We don’t have to tax our local citizens, but state revenue should be reallocated to give back to the rural regions which, currently and historically, have been vital to the Commonwealth’s and the nation’s success. A more equitable allocation and investment of funds will pay off in the long term by helping to attract new residents to the region.
I am proud to have the recommendation of PSEA.
Our healthcare providers are placing themselves in dangerous and untenable situations every day; yet, it is the executives who prosper. Safety and respect for staff in healthcare facilities should be evidenced by the pay at every level of care and a commitment to ensuring safe working environments.
This should also be evident in patient care and affordability. No Pennsylvanian should have to live with a medical policy of “I hope it’s nothing,” or medical bills that are outrageously unaffordable. Our legislature owes it to the hardworking people and senior citizens who are on fixed income to ensure affordable access to healthcare in the Commonwealth .
I am proud to be endorsed by PASNAP.
Our district has an older population compared to the average across the Commonwealth. Our workforce sectors, including education and healthcare, face a mass retiring and a population that will soon require greater care than we can reasonably accommodate.
As your Senator, I will invest in bolstering our healthcare infrastructure to be capable of supporting our retiring seniors as well as work toward developing a workforce that will be ready to fill those essential positions when this void becomes apparent.
Legalizing recreational cannabis (and regulating it the same as alcohol and tobacco) would generate approximately $250 million in tax revenue for the Commonwealth and keep these cases from soaking up valuable resources from our criminal justice system.
Opioid addiction is an ever-increasing problem across the Commonwealth; however, rural regions such as ours are disproportionately impacted, leaving more people in this region are suffering from the effects addiction. I would support legislation designed to help address addiction in a more meaningful and lasting way by investing in more robust local rehabilitation programs.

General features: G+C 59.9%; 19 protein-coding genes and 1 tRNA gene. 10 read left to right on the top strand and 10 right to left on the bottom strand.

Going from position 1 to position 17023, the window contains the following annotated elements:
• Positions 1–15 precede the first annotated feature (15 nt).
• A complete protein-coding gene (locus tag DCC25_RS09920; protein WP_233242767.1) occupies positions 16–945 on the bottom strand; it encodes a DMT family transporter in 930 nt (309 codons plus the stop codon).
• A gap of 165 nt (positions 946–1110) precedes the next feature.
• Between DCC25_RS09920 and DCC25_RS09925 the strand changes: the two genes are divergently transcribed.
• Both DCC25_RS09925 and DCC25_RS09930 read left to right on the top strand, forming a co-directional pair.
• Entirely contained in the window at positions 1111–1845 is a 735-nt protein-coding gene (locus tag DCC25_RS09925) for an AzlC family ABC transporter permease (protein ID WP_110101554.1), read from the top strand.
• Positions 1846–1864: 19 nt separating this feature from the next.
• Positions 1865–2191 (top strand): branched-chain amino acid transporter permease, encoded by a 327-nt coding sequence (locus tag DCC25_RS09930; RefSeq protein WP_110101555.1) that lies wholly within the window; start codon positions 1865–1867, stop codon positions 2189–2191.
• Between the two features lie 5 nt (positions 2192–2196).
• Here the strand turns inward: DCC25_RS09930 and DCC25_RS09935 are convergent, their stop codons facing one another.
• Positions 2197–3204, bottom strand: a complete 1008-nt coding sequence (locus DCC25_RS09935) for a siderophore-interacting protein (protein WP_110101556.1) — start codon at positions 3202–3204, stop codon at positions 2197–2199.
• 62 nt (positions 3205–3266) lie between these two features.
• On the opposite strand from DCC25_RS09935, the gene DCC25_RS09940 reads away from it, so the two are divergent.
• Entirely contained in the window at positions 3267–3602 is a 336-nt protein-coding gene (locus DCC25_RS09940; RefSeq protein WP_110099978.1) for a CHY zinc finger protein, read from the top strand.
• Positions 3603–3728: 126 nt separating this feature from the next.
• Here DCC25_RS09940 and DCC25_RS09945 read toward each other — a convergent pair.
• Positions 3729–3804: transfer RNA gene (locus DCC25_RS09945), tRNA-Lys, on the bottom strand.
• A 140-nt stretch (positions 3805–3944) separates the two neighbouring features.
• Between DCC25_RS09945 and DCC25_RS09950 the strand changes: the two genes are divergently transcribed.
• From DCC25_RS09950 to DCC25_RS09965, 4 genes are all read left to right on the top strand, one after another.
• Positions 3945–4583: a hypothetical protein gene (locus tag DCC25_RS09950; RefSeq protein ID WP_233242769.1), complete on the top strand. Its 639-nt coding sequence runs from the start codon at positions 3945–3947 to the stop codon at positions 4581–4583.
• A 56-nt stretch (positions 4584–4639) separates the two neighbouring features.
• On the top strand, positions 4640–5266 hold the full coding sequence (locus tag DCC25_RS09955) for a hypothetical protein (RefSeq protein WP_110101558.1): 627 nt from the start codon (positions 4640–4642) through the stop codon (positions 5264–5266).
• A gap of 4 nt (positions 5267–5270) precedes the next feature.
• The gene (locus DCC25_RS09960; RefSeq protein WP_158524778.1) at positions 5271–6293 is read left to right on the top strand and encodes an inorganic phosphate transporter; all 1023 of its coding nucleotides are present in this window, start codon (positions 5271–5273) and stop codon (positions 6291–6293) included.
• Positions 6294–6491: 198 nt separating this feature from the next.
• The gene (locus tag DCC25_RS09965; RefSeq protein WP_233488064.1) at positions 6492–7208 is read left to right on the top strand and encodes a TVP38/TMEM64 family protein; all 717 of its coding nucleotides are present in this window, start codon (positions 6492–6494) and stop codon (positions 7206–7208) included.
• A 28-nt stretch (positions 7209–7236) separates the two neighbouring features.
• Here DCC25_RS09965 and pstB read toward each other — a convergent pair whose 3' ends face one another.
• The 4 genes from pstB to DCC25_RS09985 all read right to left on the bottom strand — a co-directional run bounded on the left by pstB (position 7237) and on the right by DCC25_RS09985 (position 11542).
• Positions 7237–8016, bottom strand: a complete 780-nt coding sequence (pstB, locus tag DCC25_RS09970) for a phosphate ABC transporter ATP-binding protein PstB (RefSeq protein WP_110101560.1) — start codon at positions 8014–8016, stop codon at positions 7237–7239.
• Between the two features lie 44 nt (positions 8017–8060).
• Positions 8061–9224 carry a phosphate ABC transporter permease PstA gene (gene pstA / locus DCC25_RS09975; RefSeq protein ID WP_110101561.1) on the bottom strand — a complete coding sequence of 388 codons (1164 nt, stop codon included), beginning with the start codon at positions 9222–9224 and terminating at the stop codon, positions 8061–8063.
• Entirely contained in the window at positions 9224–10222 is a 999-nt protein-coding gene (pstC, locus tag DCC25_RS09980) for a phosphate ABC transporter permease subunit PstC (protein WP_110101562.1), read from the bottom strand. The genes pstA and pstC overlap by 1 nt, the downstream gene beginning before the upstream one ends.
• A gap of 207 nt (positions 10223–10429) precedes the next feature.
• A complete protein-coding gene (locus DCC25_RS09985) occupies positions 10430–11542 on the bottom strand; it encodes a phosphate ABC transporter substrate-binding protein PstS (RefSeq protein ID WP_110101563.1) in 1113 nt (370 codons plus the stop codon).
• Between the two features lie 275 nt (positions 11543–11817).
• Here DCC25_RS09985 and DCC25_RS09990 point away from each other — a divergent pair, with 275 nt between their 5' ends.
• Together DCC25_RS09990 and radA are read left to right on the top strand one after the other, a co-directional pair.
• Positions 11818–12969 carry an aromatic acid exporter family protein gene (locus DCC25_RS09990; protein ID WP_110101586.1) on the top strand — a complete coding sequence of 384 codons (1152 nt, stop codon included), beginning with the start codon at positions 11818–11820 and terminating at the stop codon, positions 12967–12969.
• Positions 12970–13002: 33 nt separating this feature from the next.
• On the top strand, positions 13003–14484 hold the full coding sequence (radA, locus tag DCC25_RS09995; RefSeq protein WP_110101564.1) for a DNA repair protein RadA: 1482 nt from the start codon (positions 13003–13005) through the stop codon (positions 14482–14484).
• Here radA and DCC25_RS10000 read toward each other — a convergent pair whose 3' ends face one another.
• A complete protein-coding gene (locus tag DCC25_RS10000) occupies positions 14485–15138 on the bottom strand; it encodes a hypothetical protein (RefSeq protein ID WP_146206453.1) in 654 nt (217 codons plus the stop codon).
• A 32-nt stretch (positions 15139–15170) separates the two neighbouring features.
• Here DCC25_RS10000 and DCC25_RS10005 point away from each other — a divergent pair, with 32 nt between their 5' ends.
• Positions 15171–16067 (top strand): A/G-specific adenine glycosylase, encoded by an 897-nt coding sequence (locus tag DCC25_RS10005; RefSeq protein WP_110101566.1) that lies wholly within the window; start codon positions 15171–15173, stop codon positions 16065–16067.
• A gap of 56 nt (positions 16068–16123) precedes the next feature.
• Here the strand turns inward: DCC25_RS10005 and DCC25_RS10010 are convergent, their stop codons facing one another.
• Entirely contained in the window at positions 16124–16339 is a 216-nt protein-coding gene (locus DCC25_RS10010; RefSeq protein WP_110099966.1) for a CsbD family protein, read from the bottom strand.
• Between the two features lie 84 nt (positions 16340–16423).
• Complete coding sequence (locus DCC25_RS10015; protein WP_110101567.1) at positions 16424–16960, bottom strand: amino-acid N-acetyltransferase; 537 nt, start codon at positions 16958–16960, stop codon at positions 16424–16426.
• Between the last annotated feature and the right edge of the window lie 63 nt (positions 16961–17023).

The women in my family have been proud Fayette County business owners. Before my great grandmother could even have a credit card in her name, she owned and operated her own business— Coal Hill Tavern, where she served coal miners after a long day in the mine. Today, we still depend on small businesses to power our workforce.
Research shows that large box stores introduced to a region has a net negative effect on the local job market. It is concerning that so many of our small businesses are closing their doors, leaving blight and tax sales behind, and more jobs are being provided by large chains. Competition is dwindling and our resources are being soaked up by large corporations.
In order to combat this reality, we must be willing to invest in new locally-owned business incubation. This begins with providing education and opportunity to entrepreneurs who will grow our local economy and provide opportunities for workers of every background— from high school to full-time parents to retirees. This also provides opportunity to redevelop blighted properties.
Agriculture is certainly one of the pillars of Pennsylvania’s economy. Arguably, it is the heart of the Commonwealth. At the center of this industry is the Pennsylvanian farmer.
As your Senator, I will ensure that every one of our 52,000 farms is treated equitably and that our farmers have an equal voice in matters involving their family’s land and the industry.
Far too many of our small farmers have been forced to sell lands that have been in their families for generations. Far too many of our farmers are squeezed out of operations through predatory practices. The fight to keep our farms in the hands of Pennsylvanians is one in which I am committed. I will strive to protect our generational farming heritage from industrial farm operations and concerns, which, often, harm a local economy and the natural resources in an area.
As a Senator, I will work to introduce inheritance and transfer tax protections for farms that are kept and operated within a family. I will advance legislation designed to make it easier for our agricultural producers to sell their goods on their own farms— from vegetables to dairy to meat. I will also work to secure more communal farming equipment, such as no-till planters, to help reduce the cost burdens for our local family farms.